South actress Sai Pallavi confirmed that she rejected 2 crore advertisement deal with a fairness cream brand a while ago and in a recent interview she explained her decision saying that this “is Indian colour,” reported media websites such asHuffPost India, Pinkvilla and Indian Express. Sai Pallavi, best-known for her role in 2015 film Premam, gave the interview to Telugu website Behindwoods, which HuffPost India translated as: “This is Indian colour. We can’t go to foreigners and ask them why they’re white, and if they know that they will get cancer because of it. We can’t look at them and think we want that. That’s their skin colour and this is ours. Africans have their own colour too and they are beautiful.”
“What will I do with the money I get from such an ad? I’ll go home and eat three chapatis or rice, go around in my car. I don’t have other big needs. I see if I can contribute to the happiness of people around me or if I can say that these standards we see are wrong,” Pinkvilla and Indian Express quoted her as saying.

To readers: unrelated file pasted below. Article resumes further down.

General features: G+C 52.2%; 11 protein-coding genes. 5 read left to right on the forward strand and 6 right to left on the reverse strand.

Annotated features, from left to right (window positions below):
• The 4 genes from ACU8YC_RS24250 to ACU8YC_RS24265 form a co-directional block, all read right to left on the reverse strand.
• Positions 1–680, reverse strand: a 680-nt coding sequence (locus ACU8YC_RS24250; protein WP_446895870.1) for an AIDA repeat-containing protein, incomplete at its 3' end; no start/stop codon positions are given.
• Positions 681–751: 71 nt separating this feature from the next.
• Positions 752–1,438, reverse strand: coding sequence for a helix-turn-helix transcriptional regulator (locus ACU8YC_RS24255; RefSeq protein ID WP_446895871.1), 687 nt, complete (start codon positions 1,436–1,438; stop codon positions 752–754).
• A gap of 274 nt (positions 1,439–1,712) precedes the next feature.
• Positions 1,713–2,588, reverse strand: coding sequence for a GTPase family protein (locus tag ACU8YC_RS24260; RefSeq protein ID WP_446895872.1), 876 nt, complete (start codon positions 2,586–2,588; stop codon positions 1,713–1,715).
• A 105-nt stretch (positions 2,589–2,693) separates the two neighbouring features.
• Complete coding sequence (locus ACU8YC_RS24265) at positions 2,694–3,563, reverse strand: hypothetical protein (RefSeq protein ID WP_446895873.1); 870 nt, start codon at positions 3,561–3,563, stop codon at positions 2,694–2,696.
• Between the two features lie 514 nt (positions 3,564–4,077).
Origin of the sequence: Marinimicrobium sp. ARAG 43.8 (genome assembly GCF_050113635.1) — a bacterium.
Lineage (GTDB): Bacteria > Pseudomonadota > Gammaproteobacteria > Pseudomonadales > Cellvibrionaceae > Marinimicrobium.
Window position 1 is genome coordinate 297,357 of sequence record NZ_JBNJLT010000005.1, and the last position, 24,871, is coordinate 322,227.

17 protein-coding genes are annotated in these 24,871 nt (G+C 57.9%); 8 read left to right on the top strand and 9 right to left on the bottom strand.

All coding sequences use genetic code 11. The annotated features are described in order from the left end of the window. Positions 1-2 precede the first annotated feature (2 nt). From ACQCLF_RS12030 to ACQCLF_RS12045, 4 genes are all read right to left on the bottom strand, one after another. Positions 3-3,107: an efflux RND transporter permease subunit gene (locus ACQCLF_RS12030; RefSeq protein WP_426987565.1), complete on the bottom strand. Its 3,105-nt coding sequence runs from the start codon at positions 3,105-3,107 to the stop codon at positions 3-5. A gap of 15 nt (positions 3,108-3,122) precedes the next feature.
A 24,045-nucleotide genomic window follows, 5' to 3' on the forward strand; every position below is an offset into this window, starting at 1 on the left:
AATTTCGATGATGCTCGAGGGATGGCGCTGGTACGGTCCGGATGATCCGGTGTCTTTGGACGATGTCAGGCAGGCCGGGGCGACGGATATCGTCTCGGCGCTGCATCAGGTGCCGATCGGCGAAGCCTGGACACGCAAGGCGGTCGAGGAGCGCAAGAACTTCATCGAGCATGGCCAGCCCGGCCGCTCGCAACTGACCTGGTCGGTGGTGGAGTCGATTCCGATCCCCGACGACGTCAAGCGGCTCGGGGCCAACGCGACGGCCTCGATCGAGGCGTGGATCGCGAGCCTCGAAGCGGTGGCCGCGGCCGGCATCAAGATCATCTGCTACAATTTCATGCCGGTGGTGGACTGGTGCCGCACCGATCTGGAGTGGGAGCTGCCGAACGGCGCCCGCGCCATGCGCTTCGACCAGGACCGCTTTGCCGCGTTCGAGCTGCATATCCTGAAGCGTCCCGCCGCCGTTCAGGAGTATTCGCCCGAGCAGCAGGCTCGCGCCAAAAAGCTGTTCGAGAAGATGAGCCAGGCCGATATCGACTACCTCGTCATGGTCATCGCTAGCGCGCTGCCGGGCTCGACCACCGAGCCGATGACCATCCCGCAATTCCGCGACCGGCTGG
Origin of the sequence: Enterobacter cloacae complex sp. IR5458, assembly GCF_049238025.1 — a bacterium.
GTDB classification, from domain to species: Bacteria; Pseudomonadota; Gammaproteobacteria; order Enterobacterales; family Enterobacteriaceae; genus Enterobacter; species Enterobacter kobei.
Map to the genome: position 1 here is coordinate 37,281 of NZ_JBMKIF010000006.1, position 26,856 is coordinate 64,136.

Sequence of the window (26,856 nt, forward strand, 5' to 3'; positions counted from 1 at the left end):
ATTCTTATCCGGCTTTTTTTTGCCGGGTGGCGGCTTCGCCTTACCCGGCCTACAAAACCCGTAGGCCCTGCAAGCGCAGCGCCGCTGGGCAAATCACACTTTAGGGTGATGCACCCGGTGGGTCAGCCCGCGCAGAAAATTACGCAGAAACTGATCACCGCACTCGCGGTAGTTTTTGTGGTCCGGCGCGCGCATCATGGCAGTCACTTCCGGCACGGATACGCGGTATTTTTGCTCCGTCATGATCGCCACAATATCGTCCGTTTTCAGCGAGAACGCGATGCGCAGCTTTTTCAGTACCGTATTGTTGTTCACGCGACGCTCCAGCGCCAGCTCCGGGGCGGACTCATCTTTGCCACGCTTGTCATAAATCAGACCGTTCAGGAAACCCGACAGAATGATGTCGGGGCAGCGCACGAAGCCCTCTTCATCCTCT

ai Pallavi is among Indian celebrities to publicly challenge the notion that fair skin equals beautiful. Actress Kangana Ranaut also reportedly refused to endorse a fairness productsome years ago; actor Abhay Deol has called out colleagues such as Shah Rukh Khan and Sonam Kapoor for advertising fairness creams; filmmaker-actress Nandita Das runs a ‘Dark is Beautiful’ campaign and told news agency IANS: “Women suffer from such low self-esteem due to these ads (about fairness products)… It’s actually telling you, ‘You are not good enough, you can’t get a lover, a husband, a job, you are going to make your parents sad’. It’s like the dooms-day. The messaging is actually very dangerous.”
In the interview, Sai Pallavi recounted a childhood incident in which she “tricked” her sister into eating fruits and vegetables by telling her that it would “give her a fair complexion.” She said: “I told her that if she wanted to become fair, she should eat fruits and vegetables. And she did… I felt very bad about that, the impact it had on a girl five years younger than me.”